At the Lord Rothchild-owned Waddesdon Manor, CEO Holly Saunders is overseeing a focus on the estate produce from field to plate. "We create bread flour using our own wheat, rapeseed oil using our estate crop and honey from our bees. We have our own ale, Shepherd’s Gold, and soon we’re making our own Kombucha. All these products are on our menus and used for our weddings. The same goes for our meat. The beef is from our Shorthorn cattle herd, while the chicken, eggs, lamb and woodland pork and game are all from the estate." In September it will host the Bloomberg Green Conference bringing together thought leaders to publicise the transformation needed in the next 10 years for positive climate change.
"Make your stationery work harder," says Emma Louise Castle, a bespoke wedding stationer from Devon. "One large menu on a table of 10 is enough or, if you’re having individual menus, print names on the top so they double as place cards. Design signage that displays the order of the day plus your welcome sign or directions. Save the dates can be digital and have the RSVP as a perforated postcard that can be detached from the main invite. Straight away you’ve negated the need for an envelope."
It’s also important to understand that not all recycled papers are equal. "Check the percentage of ‘made from consumer waste’ versus ‘new’ content," advises Louise. "Some companies use cotton and that is often 100 per cent reusable waste from the textile industry. Other papers are bio-degradable and embedded with flower seeds so guests can plant them afterwards."
Do your research on your stationer, too. "I don’t use any products that make the paper un-recyclable. My tissue paper is recyclable, and the stickers I use are vegan and chlorine-free. I buy twine local to Dartmoor and recycled silk from a North Devon company that uses plant-based dyes. My printer is local so I can walk to them and cut out transport impact."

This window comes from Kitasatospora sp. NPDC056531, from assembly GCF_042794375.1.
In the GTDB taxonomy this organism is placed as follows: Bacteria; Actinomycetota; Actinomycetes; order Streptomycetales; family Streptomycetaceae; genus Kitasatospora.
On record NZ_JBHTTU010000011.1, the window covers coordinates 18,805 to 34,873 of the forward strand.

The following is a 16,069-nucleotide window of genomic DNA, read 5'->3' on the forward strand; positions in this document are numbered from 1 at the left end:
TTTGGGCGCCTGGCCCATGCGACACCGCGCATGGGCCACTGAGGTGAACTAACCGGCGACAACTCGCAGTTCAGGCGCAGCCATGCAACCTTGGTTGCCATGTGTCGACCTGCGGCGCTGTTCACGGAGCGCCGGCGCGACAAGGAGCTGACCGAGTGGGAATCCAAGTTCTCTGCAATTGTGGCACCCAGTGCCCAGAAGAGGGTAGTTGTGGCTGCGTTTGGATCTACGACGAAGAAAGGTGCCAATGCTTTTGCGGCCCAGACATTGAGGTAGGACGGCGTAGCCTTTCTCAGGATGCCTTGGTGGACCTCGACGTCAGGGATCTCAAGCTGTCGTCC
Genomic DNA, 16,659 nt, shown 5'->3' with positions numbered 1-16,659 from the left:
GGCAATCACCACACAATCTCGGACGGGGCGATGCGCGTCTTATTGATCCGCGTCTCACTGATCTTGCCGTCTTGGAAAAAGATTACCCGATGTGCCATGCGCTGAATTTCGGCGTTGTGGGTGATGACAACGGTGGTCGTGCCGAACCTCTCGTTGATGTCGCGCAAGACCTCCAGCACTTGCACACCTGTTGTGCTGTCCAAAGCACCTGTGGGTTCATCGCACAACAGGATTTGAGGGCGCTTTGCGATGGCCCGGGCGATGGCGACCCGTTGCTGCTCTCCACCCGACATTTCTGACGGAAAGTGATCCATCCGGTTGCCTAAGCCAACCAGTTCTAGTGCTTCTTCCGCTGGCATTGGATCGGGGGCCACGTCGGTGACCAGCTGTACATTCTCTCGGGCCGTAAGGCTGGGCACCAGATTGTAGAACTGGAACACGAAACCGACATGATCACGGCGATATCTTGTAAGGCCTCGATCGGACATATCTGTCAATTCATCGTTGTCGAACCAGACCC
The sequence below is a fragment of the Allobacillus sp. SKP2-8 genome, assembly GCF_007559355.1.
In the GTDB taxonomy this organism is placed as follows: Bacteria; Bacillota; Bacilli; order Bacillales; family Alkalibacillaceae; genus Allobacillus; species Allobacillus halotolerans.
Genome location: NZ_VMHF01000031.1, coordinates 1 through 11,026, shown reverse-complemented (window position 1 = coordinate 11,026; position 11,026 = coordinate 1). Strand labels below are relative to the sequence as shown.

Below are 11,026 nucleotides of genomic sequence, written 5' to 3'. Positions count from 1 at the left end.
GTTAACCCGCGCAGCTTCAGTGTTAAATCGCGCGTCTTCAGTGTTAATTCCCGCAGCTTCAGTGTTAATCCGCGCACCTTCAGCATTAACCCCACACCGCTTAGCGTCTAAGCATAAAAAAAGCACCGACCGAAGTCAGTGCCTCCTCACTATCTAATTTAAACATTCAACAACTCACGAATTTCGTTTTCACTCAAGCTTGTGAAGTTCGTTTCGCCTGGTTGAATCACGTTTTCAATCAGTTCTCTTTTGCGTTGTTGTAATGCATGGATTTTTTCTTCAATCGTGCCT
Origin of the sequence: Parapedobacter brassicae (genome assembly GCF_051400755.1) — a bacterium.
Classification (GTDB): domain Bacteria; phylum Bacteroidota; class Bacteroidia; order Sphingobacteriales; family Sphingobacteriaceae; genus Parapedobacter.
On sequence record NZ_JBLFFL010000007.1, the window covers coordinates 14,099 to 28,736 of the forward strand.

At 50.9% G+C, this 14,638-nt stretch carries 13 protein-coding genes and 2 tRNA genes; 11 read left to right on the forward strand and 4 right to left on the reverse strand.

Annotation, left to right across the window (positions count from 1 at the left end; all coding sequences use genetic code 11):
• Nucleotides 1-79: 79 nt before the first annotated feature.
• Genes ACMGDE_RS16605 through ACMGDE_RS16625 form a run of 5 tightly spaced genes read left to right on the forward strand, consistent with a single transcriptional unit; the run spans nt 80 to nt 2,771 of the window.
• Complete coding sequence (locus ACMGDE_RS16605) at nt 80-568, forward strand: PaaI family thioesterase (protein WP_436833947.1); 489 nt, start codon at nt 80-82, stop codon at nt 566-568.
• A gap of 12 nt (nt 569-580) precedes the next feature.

International wedding planner Sarah Haywood’s last wedding at the Ritz in London (pictured) wholly supported local producers and suppliers. "We knew where every bloom came from and shopped with local flower growers. When guests left, the ladies were given a bouquet made from the flowers that had lined the aisle. Nothing was wasted." At another wedding on a Scottish island, the team used wood from a local sawmill to produce the seats and altar for an outdoor ceremony. After the wedding it was all sent back to be recycled as firewood.
"My job is to turn something that could feel merely opulent and prescriptive into something with heart, and that’s achieved through storytelling. Children are asking parents not to be wasteful with money. That’s a completely different agenda to a decade ago."
A childhood spent growing up in the Welsh countryside, immersed in nature, coupled with a love of vintage fabric and wallpaper, ceramics, lace and embroidery, has led to Amy Swann’s reputation as one of the UK’s most accomplished cake makers, whose work is always sympathetic to the natural environment. "I use locally sourced ingredients from my neighbouring farm shop and passionately support small businesses," she says. Before Amy makes a wedding cake, she will often visit a local flower grower’s gardens so that she can pick, sketch, photograph and paint the flowers that will influence the final bake. "Many of my clients are inspired by the countryside and want a natural wedding. My colour palettes are influenced by these elements. I visualise how different flowers work together as I would in a painting, pattern or sculpture."
For our guide to sustainable wedding dresses, click here.